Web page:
"A billiken. My father brought this to me in 1909 after a trip to Missouri." She ran a finger over the billiken's head. "He's an extraordinary little god." Then, taking him from me, she upended him. On the bottom was a circular brass plaque with an inscription around the circumference. "Can you read this, Bel?"
I screwed up my face and studied the words. She took over for me. "'The god of things as they ought to be.'" She chuckled. "No wonder he's smiling, ma chère. Today is one of those rare times when things are, indeed, exactly as they ought to be."
I fell asleep clutching the billiken, secure in the knowledge that I was safe, the world was at peace and things truly were as God intended.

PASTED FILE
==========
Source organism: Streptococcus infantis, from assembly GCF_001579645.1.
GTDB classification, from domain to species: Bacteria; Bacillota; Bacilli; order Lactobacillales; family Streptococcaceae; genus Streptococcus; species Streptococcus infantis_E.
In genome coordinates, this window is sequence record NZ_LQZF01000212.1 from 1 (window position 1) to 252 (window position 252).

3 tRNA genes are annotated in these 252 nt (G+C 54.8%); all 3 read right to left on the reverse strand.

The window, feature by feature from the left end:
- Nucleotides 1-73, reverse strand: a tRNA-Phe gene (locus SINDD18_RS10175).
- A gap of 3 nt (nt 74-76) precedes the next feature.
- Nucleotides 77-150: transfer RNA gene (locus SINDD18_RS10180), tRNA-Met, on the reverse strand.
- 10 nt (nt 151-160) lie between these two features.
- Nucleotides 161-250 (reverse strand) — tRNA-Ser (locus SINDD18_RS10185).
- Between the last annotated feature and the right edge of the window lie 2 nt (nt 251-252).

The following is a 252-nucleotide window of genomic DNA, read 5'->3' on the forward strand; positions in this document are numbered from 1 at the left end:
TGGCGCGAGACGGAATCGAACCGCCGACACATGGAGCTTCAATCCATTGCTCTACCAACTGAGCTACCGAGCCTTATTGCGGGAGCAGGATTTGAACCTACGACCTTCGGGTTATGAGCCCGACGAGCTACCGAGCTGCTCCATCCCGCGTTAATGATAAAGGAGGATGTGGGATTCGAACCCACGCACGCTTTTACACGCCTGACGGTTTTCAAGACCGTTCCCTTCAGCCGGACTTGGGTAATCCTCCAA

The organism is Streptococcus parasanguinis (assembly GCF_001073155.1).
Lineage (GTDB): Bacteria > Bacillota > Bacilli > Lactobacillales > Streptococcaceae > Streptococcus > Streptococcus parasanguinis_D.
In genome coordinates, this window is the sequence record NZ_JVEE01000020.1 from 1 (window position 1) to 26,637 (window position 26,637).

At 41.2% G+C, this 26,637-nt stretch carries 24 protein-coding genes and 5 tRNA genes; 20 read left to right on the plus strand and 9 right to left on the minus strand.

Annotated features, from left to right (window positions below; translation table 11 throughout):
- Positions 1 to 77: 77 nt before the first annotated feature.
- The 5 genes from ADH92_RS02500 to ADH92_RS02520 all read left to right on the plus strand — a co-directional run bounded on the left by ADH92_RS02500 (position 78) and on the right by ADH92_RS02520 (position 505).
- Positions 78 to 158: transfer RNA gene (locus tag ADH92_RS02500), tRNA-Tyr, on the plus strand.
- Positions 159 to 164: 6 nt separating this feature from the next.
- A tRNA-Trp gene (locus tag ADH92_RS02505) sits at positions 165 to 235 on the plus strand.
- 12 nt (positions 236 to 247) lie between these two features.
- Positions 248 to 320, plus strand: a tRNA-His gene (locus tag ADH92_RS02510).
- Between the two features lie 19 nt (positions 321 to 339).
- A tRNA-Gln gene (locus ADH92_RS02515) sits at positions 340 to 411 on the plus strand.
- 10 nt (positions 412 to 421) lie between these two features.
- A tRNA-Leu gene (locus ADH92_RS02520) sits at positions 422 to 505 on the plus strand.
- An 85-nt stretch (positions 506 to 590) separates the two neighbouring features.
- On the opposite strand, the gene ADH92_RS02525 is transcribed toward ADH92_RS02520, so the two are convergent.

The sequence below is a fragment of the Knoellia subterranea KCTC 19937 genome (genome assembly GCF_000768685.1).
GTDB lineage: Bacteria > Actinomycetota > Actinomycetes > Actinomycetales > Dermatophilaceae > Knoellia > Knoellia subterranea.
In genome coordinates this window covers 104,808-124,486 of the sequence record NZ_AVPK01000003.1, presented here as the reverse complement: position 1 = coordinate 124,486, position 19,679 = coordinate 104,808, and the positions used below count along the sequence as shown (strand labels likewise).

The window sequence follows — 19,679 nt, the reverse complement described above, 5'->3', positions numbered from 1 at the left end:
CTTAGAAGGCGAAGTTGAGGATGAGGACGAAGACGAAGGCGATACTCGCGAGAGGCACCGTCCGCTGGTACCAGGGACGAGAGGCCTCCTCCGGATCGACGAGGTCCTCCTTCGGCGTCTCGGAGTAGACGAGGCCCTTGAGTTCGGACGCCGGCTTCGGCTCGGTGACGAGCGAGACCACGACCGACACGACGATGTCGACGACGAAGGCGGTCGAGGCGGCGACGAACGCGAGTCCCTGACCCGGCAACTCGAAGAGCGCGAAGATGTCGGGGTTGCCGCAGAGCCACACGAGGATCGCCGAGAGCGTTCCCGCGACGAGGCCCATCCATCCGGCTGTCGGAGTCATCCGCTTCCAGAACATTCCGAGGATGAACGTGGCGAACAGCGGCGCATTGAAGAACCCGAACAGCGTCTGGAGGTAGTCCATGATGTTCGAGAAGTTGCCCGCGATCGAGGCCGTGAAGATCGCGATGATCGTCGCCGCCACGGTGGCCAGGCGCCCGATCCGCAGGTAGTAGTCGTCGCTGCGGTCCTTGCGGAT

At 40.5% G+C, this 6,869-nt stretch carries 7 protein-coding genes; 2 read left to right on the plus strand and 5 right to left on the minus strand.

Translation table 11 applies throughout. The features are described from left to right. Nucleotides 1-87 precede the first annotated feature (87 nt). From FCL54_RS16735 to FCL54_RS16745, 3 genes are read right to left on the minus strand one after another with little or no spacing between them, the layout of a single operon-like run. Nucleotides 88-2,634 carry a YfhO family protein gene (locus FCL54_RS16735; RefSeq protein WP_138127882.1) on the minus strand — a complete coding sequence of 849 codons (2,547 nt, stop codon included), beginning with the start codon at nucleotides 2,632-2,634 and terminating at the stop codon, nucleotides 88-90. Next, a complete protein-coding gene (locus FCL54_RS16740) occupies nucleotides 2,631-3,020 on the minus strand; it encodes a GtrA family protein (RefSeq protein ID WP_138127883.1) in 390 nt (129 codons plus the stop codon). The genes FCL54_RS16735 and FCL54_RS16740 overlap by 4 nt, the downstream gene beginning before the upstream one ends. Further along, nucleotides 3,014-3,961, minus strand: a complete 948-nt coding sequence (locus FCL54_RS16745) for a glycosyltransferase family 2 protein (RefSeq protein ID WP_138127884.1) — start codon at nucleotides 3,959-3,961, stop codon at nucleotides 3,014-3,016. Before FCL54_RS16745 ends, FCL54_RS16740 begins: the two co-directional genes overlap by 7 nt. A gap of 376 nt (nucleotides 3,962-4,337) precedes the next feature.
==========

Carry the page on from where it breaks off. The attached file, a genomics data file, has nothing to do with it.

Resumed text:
Let me tell you more about my family. I was an only child, doted upon by the three adults in the home. Sometimes I wonder if their attention to me wasn't, in part, a means of buffering themselves from one another.
Daddy was a short, chubby man who wore thick glasses and taught English literature at the local college. In a household of females, his study was his haven, and he retreated there most evenings to prepare lessons or grade papers. My mother deferred to him, but with ill-concealed martyrdom, as if she were silently screaming, "I made my bed, and now I will lie in it."